Voters remind prosecutors they serve the public – Fairfax criminal lawyer
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Voters unseat chief prosecutors in two Northern Virginia counties- Fairfax criminal attorney’s reaction
Voters on June 11 favored reform-talking challengers over incumbents who had previously received the seal of approval/annointing from their long-serving predecessors, in Fairfax County and Arlington/Falls Church. As a Fairfax criminal lawyer who has maintained a sidelines wait-and-see view about how much more good than bad either challenger will do in making the criminal justice system more fair for defendants (I did weigh in against supporting Arlington chief prosecutor Theo Stamos earlier in the primary race against now-elected Democratic nominee Parisa Dehghani-Tafti) I anticipate at the very least to see plenty of existing prosecutors in those counties needing to update their resumes, to see police at least initially regretting this electoral change, and to at least like some of the changes.
Fairfax criminal attorney urges ending capital prosecutions and leniency on marijuana and other areas
With these voter changes of prosecutors, I hope to see in Fairfax (Steve Descano beat Ray Morrogh) and Arlington counties fewer if any pursuits of the death penalty, more reasonable use of the bail system, leniency on marijuana and public intoxication cases, ending marijuana and prostitution stings, and the changes covered below
Prosecutors are obligated to serve the rights of criminal defendants, not only to enforce law and serve alleged victims
Being public servants, prosecutors must not ignore the rights of criminal defendants in pursuing law enforcement and serving alleged and actual victims. The prosecutors are several who too quickly accept police and alleged victim version of events merely because they are commonwealth witnesses, rather than at least briefly listening to the criminal defense lawyer’s alternative view of events and summary of what the defendant and other defense witnesses/evidence will say at trial.
Virginia prosecutors should beware declining bail for no-bond-presumption cases, declining jury trial waivers, and engaging in one-size-fits-all negotiations.
Too many are the Virginia prosecutors who are little flexible about deviating from Virginia’s draconian list of prosecutions that presume no bond. How many voters know this?
Too many are prosecutors declining to agree to defense requests for a non-jury trial, knowing full well that many defendants as a result will plead guilty or no contest rather than face the wild sentencing recommendation swings of juries if convicted.
Too many prosecutors engage in one-size-fits-all negotiations (and in another nearby county declining to negotiate DUI cases down by minimum sentencing thresholds nor to reckless driving), claiming that to do otherwise is unfair, when it is unjustified to fail to recognize that that plea negotiations should consider that some defendants are actually innocent in fact; some convictions and sentences hammer prospects for security clearances, careers, reputation, and immigration law prospects; and some indictments are overcharged but so risky to defendants that they might plead guilty to a lesser charge. This message was brought to voters.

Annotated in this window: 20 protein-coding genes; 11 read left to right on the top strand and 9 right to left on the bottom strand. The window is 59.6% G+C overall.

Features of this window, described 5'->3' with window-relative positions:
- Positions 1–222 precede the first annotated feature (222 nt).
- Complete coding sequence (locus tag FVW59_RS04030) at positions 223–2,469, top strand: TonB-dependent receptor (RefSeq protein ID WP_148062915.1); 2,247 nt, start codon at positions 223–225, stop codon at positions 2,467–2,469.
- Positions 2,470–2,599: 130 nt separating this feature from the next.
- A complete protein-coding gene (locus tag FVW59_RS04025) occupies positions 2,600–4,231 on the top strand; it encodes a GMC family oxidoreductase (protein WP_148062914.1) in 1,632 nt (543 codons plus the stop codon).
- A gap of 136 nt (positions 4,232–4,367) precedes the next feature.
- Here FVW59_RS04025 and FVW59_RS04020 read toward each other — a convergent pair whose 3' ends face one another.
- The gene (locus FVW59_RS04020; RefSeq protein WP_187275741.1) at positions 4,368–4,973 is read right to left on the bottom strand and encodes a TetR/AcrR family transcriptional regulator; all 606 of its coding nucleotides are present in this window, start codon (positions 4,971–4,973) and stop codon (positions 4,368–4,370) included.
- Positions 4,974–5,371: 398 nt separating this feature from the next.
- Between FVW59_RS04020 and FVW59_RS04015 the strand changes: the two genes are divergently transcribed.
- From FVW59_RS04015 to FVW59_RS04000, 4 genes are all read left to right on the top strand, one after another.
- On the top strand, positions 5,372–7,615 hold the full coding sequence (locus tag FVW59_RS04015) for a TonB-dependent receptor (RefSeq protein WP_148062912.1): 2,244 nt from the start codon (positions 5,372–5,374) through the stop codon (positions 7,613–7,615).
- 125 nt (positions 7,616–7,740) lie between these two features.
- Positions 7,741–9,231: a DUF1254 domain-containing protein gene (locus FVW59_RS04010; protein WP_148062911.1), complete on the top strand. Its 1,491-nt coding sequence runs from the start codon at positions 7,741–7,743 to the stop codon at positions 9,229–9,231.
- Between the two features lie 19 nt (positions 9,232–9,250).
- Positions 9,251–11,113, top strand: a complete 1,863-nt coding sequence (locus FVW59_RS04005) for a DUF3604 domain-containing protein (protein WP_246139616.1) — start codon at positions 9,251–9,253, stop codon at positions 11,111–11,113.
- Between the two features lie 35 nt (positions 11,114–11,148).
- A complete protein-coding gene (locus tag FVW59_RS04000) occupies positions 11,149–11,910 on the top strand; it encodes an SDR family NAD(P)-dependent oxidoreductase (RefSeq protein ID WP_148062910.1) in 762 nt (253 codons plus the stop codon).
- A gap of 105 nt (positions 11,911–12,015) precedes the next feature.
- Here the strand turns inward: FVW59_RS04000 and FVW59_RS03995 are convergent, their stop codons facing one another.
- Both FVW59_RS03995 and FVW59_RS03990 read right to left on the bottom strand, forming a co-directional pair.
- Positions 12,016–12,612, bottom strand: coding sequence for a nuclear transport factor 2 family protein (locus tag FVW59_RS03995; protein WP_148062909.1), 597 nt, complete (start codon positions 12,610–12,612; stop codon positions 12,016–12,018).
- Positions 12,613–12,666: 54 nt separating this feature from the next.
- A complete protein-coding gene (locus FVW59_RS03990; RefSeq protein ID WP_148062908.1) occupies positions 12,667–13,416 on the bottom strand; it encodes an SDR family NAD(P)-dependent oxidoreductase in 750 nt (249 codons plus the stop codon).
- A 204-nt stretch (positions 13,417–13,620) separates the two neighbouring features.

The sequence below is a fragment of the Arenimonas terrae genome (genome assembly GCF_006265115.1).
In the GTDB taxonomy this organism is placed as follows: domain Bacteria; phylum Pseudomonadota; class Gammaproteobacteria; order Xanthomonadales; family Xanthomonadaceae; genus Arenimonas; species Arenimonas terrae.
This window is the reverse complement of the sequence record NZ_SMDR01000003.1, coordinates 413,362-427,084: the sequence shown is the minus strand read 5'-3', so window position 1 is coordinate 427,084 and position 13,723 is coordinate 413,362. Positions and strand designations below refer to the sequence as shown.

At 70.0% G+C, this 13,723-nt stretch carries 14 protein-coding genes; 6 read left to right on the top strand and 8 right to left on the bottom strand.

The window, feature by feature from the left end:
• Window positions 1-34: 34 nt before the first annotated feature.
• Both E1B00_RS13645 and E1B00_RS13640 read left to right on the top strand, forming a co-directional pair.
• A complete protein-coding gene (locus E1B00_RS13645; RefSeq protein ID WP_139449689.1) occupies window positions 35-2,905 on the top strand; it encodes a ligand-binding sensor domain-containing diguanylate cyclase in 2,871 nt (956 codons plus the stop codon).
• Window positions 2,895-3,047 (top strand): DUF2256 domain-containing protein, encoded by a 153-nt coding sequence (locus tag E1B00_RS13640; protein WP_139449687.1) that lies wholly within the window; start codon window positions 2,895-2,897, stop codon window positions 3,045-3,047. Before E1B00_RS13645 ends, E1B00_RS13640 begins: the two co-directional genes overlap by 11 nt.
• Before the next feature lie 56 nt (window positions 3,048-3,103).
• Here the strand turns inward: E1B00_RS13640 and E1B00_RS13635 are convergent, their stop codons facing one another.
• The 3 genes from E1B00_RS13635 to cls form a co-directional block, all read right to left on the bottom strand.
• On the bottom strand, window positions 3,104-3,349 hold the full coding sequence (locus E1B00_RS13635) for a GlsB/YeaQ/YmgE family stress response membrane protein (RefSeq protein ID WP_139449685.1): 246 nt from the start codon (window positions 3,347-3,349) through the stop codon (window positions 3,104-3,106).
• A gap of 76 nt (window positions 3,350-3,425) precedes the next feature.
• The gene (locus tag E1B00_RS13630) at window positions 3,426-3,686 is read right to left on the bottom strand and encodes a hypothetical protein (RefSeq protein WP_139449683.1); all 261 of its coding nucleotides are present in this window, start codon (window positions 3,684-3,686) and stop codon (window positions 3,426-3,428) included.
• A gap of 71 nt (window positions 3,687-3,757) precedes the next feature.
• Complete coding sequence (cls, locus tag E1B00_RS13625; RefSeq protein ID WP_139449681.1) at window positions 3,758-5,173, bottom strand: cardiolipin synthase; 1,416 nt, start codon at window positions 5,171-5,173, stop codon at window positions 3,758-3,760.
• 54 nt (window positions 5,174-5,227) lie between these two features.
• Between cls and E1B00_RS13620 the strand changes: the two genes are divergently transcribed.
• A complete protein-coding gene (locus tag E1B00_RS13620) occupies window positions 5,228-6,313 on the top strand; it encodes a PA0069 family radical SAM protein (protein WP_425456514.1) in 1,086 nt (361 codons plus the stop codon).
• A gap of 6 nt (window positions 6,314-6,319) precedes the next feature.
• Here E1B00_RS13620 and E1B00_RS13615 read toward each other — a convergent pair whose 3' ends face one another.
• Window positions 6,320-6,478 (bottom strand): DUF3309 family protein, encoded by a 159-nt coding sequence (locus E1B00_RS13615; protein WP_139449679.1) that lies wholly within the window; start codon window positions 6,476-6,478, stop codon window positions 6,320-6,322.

Arrogance has no place among prosecutors – Let this voter-led shakeup be their wakeup call
Some prosecutors are downright arrogant, trying to lecture fully knowledgeable and experienced criminal defense lawyers, talking demeaningly about defendants without acknowledging them as human beings, and sometimes spouting vile and condescending language and attitudes. Some of them act so reprehensibly that plenty of criminal defense lawyers likely will hesitate to return their advice-seeking phone calls nor emails should they ever try coming to the side of light/criminal defense. Their reputations are known, and they are the ones the least likely to be offered to stay in their jobs by their new bosses. How many voters know this?
For voters, the winners’ reform message overtook the incumbents’ stay-the-experienced-course propaganda
The winners in the Fairfax and Arlington commonwealth’s attorneys races focused on reforming the prosecutorial approach, whereas the incumbents and their supporters underlined the importance of their experience and keeping their communities safe. I gave nobody my electoral nor financial support (many colleagues did), because even though I am giddy at the electoral outcome, I am sobered that the winners are not likely to fully clean house nor mirror my preferred agenda. If they fire everyone already working in their offices, they are going to have too little polish and efficiency in their administrations, but the winners should forego keeping the prosecutors who impede justice the most.
The new prosecutors — and all prosecutors — will be wise to listen to the views of criminal defense lawyers, who have good advice and uniquely important perspectives, and which will avoid the dangers of Groupthink.
Fairfax criminal lawyer Jonathan L. Katz pursues your best defense against felony, misdemeanor, DUI, drug, marijuana & sex prosecutions. To discuss your criminal court case with Jon Katz, please call his staff at 703-383-1100 to schedule a confidential consultation.